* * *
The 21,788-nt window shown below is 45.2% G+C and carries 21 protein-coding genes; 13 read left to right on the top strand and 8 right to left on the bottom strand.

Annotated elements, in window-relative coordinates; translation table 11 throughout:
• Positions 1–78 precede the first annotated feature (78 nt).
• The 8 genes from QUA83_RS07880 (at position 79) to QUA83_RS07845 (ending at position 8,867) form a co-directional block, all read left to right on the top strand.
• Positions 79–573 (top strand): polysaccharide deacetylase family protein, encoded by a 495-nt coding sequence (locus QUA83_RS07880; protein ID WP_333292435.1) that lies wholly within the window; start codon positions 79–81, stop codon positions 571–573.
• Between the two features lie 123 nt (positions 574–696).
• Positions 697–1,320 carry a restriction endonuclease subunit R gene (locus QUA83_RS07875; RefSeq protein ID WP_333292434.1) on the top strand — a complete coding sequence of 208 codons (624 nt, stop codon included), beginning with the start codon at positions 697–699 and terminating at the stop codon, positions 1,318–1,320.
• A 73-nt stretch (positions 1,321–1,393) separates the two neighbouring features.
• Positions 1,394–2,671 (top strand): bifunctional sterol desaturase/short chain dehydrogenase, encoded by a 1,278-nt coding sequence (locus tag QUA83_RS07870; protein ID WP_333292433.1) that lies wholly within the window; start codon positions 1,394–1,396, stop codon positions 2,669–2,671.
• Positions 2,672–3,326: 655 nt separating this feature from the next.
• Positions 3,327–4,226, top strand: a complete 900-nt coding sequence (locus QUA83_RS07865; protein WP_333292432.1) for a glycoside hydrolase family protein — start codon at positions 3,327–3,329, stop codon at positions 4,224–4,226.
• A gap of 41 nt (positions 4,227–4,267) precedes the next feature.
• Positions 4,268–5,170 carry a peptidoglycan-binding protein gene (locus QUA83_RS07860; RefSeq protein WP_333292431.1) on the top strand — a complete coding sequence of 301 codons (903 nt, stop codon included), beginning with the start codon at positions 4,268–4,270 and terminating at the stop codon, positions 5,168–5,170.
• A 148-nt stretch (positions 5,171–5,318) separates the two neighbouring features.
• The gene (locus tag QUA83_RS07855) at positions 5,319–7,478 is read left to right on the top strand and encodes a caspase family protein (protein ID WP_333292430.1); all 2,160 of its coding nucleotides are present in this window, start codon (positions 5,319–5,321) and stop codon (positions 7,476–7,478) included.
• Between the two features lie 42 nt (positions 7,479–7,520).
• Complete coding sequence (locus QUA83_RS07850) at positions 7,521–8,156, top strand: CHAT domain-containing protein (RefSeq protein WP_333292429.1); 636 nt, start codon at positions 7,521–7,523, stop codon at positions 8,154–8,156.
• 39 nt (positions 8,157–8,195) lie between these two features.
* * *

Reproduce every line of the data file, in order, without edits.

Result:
The 21,788-nt window shown below is 45.2% G+C and carries 21 protein-coding genes; 13 read left to right on the top strand and 8 right to left on the bottom strand.

Annotated elements, in window-relative coordinates; translation table 11 throughout:
• Positions 1–78 precede the first annotated feature (78 nt).
• The 8 genes from QUA83_RS07880 (at position 79) to QUA83_RS07845 (ending at position 8,867) form a co-directional block, all read left to right on the top strand.
• Positions 79–573 (top strand): polysaccharide deacetylase family protein, encoded by a 495-nt coding sequence (locus QUA83_RS07880; protein ID WP_333292435.1) that lies wholly within the window; start codon positions 79–81, stop codon positions 571–573.
• Between the two features lie 123 nt (positions 574–696).
• Positions 697–1,320 carry a restriction endonuclease subunit R gene (locus QUA83_RS07875; RefSeq protein ID WP_333292434.1) on the top strand — a complete coding sequence of 208 codons (624 nt, stop codon included), beginning with the start codon at positions 697–699 and terminating at the stop codon, positions 1,318–1,320.
• A 73-nt stretch (positions 1,321–1,393) separates the two neighbouring features.
• Positions 1,394–2,671 (top strand): bifunctional sterol desaturase/short chain dehydrogenase, encoded by a 1,278-nt coding sequence (locus tag QUA83_RS07870; protein ID WP_333292433.1) that lies wholly within the window; start codon positions 1,394–1,396, stop codon positions 2,669–2,671.
• Positions 2,672–3,326: 655 nt separating this feature from the next.
• Positions 3,327–4,226, top strand: a complete 900-nt coding sequence (locus QUA83_RS07865; protein WP_333292432.1) for a glycoside hydrolase family protein — start codon at positions 3,327–3,329, stop codon at positions 4,224–4,226.
• A gap of 41 nt (positions 4,227–4,267) precedes the next feature.
• Positions 4,268–5,170 carry a peptidoglycan-binding protein gene (locus QUA83_RS07860; RefSeq protein WP_333292431.1) on the top strand — a complete coding sequence of 301 codons (903 nt, stop codon included), beginning with the start codon at positions 4,268–4,270 and terminating at the stop codon, positions 5,168–5,170.
• A 148-nt stretch (positions 5,171–5,318) separates the two neighbouring features.
• The gene (locus tag QUA83_RS07855) at positions 5,319–7,478 is read left to right on the top strand and encodes a caspase family protein (protein ID WP_333292430.1); all 2,160 of its coding nucleotides are present in this window, start codon (positions 5,319–5,321) and stop codon (positions 7,476–7,478) included.
• Between the two features lie 42 nt (positions 7,479–7,520).
• Complete coding sequence (locus QUA83_RS07850) at positions 7,521–8,156, top strand: CHAT domain-containing protein (RefSeq protein WP_333292429.1); 636 nt, start codon at positions 7,521–7,523, stop codon at positions 8,154–8,156.
• 39 nt (positions 8,157–8,195) lie between these two features.